Urging Congress to help maintain, strengthen and defend the competitiveness of the U.S. pork industry, the National Pork Producers Council in testimony laid out its priorities for the next farm bill.

“It is imperative that the U.S. pork industry be at least as competitive after Congress writes the 2007 farm bill as it is now,” NPPC President Joy Philippi told the House Agriculture Committee.

NPPC addressed five issues critical to the pork industry: risk management, conservation and the environment, ethanol, animal welfare and market structure and information.

Philippi, a pork producer from Bruning, Neb., urged the committee to look at revenue-based assurance options to protect producers from disruptions in export markets. U.S. pork exports are expected to account for 15 percent of production in 2006.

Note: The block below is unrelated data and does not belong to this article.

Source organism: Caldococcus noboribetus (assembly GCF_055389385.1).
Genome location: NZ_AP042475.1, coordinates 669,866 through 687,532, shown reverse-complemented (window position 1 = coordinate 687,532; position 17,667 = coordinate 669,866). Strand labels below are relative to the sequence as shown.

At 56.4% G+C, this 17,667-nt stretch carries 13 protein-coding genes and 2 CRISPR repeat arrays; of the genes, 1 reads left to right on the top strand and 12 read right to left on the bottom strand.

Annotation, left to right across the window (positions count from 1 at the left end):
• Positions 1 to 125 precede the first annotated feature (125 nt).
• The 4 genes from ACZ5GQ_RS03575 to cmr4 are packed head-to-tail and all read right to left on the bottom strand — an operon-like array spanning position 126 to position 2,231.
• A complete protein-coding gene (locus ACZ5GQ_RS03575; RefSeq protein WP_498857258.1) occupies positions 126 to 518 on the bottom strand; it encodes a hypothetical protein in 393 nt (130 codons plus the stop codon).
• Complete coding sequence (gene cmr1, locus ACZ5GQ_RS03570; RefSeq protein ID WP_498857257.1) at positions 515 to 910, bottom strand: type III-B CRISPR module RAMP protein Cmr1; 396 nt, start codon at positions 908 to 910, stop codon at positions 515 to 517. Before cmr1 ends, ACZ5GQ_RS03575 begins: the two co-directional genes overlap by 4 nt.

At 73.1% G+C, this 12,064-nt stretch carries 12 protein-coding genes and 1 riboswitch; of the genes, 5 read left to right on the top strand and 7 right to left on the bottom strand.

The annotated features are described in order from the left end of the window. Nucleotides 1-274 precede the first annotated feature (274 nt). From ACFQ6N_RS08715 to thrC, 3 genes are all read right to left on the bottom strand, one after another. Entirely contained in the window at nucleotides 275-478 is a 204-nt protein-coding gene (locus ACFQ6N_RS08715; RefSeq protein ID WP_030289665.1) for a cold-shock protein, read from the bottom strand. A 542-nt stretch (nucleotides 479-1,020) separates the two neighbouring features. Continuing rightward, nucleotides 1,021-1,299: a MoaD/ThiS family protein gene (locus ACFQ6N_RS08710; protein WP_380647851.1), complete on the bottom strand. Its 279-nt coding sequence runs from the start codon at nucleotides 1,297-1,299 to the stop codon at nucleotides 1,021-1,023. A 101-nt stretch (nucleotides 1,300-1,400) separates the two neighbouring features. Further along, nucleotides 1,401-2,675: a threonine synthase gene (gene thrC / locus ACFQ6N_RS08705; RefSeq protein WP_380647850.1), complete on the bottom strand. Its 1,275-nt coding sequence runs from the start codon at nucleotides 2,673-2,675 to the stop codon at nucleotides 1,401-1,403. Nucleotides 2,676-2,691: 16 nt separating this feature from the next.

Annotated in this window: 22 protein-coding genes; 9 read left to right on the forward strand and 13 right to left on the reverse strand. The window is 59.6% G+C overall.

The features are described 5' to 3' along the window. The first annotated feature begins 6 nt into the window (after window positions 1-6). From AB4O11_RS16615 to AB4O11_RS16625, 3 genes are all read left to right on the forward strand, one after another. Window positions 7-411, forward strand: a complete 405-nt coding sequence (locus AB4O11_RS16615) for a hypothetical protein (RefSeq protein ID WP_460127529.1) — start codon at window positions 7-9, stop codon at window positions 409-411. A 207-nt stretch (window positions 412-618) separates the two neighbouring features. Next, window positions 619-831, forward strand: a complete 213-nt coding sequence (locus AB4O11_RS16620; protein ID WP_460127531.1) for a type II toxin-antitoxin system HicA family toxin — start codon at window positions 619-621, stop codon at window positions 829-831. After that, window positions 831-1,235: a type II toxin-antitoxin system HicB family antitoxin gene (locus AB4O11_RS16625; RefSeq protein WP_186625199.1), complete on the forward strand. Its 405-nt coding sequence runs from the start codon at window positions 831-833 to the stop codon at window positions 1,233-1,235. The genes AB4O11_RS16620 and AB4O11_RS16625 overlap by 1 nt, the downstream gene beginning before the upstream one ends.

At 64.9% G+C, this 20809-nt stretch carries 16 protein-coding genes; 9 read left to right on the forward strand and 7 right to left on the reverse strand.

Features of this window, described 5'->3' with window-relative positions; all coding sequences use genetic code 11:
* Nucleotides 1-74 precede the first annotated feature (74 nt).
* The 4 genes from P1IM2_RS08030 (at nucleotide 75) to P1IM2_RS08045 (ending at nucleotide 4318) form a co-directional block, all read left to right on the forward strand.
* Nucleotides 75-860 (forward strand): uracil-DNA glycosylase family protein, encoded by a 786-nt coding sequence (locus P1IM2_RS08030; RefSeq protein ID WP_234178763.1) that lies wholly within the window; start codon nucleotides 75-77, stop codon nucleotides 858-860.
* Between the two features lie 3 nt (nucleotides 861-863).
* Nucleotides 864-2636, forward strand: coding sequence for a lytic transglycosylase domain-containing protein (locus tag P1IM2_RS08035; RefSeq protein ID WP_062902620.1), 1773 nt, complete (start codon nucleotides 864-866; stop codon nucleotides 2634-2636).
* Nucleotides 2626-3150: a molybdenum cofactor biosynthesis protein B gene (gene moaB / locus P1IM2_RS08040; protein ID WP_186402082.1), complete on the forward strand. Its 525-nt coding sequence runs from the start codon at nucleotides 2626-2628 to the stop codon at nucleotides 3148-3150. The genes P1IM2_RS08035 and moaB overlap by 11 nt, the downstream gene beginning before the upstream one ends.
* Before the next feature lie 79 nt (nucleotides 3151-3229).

On the ethanol issue, NPPC expressed its concerns about the availability of corn for feed. Some analysts predict that by 2008 ethanol production will be large enough to significantly reduce corn stocks for other uses and to raise corn prices. “The rapidly growing demand for corn for ethanol production gives producers like me the jitters,” says Philippi.

Animal welfare likely will be a contentious issue during the upcoming farm bill debate, with animal-rights groups pushing for restrictive provisions dealing housing and transportation. NPPC told the committee about the pork industry’s ongoing animal welfare efforts, including the Pork Quality Assurance and Trucker Quality Assurance programs, which promote responsible animal care through the application of scientifically sound practices.

You can read NPPC’s testimony on the farm bill at www.nppc.org.

National Pork Producers Council